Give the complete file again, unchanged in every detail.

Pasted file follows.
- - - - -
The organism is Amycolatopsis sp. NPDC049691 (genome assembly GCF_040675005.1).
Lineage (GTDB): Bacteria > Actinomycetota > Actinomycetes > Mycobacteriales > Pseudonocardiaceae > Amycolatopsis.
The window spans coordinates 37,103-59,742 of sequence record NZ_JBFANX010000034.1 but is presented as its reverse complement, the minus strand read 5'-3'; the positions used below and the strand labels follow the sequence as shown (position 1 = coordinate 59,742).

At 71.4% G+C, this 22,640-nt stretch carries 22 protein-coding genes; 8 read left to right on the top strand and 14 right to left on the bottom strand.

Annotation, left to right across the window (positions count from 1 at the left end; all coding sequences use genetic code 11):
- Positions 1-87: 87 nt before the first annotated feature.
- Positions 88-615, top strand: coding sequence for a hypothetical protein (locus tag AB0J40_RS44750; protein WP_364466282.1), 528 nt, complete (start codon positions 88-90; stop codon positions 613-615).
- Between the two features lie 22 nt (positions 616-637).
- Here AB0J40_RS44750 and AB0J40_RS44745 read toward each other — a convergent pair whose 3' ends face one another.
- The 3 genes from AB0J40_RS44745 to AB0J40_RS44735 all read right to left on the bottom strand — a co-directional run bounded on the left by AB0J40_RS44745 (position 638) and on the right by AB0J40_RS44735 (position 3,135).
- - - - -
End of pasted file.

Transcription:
The organism is Amycolatopsis sp. NPDC049691 (genome assembly GCF_040675005.1).
Lineage (GTDB): Bacteria > Actinomycetota > Actinomycetes > Mycobacteriales > Pseudonocardiaceae > Amycolatopsis.
The window spans coordinates 37,103-59,742 of sequence record NZ_JBFANX010000034.1 but is presented as its reverse complement, the minus strand read 5'-3'; the positions used below and the strand labels follow the sequence as shown (position 1 = coordinate 59,742).

At 71.4% G+C, this 22,640-nt stretch carries 22 protein-coding genes; 8 read left to right on the top strand and 14 right to left on the bottom strand.

Annotation, left to right across the window (positions count from 1 at the left end; all coding sequences use genetic code 11):
- Positions 1-87: 87 nt before the first annotated feature.
- Positions 88-615, top strand: coding sequence for a hypothetical protein (locus tag AB0J40_RS44750; protein WP_364466282.1), 528 nt, complete (start codon positions 88-90; stop codon positions 613-615).
- Between the two features lie 22 nt (positions 616-637).
- Here AB0J40_RS44750 and AB0J40_RS44745 read toward each other — a convergent pair whose 3' ends face one another.
- The 3 genes from AB0J40_RS44745 to AB0J40_RS44735 all read right to left on the bottom strand — a co-directional run bounded on the left by AB0J40_RS44745 (position 638) and on the right by AB0J40_RS44735 (position 3,135).